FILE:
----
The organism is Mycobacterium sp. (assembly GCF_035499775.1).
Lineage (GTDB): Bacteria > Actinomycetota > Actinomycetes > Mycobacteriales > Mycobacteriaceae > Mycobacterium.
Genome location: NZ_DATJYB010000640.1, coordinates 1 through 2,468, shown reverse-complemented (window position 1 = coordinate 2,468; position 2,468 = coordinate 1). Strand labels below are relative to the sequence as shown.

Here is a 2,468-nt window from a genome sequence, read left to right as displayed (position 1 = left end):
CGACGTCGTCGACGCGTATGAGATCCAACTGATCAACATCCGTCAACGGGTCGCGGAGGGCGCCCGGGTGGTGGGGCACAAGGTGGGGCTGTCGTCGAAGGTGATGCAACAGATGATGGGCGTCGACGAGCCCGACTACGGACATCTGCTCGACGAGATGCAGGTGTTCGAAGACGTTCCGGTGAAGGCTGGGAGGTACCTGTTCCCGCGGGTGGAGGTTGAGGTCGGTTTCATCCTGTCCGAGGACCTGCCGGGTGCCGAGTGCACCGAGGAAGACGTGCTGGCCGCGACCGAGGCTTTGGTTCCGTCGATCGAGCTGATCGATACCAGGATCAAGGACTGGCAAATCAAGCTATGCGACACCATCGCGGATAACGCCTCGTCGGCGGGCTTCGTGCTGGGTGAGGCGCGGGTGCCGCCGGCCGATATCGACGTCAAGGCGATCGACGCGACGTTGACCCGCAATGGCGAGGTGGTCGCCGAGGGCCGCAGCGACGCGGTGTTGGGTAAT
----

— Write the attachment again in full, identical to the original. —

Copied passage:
The organism is Mycobacterium sp. (assembly GCF_035499775.1).
Lineage (GTDB): Bacteria > Actinomycetota > Actinomycetes > Mycobacteriales > Mycobacteriaceae > Mycobacterium.
Genome location: NZ_DATJYB010000640.1, coordinates 1 through 2,468, shown reverse-complemented (window position 1 = coordinate 2,468; position 2,468 = coordinate 1). Strand labels below are relative to the sequence as shown.

Here is a 2,468-nt window from a genome sequence, read left to right as displayed (position 1 = left end):
CGACGTCGTCGACGCGTATGAGATCCAACTGATCAACATCCGTCAACGGGTCGCGGAGGGCGCCCGGGTGGTGGGGCACAAGGTGGGGCTGTCGTCGAAGGTGATGCAACAGATGATGGGCGTCGACGAGCCCGACTACGGACATCTGCTCGACGAGATGCAGGTGTTCGAAGACGTTCCGGTGAAGGCTGGGAGGTACCTGTTCCCGCGGGTGGAGGTTGAGGTCGGTTTCATCCTGTCCGAGGACCTGCCGGGTGCCGAGTGCACCGAGGAAGACGTGCTGGCCGCGACCGAGGCTTTGGTTCCGTCGATCGAGCTGATCGATACCAGGATCAAGGACTGGCAAATCAAGCTATGCGACACCATCGCGGATAACGCCTCGTCGGCGGGCTTCGTGCTGGGTGAGGCGCGGGTGCCGCCGGCCGATATCGACGTCAAGGCGATCGACGCGACGTTGACCCGCAATGGCGAGGTGGTCGCCGAGGGCCGCAGCGACGCGGTGTTGGGTAAT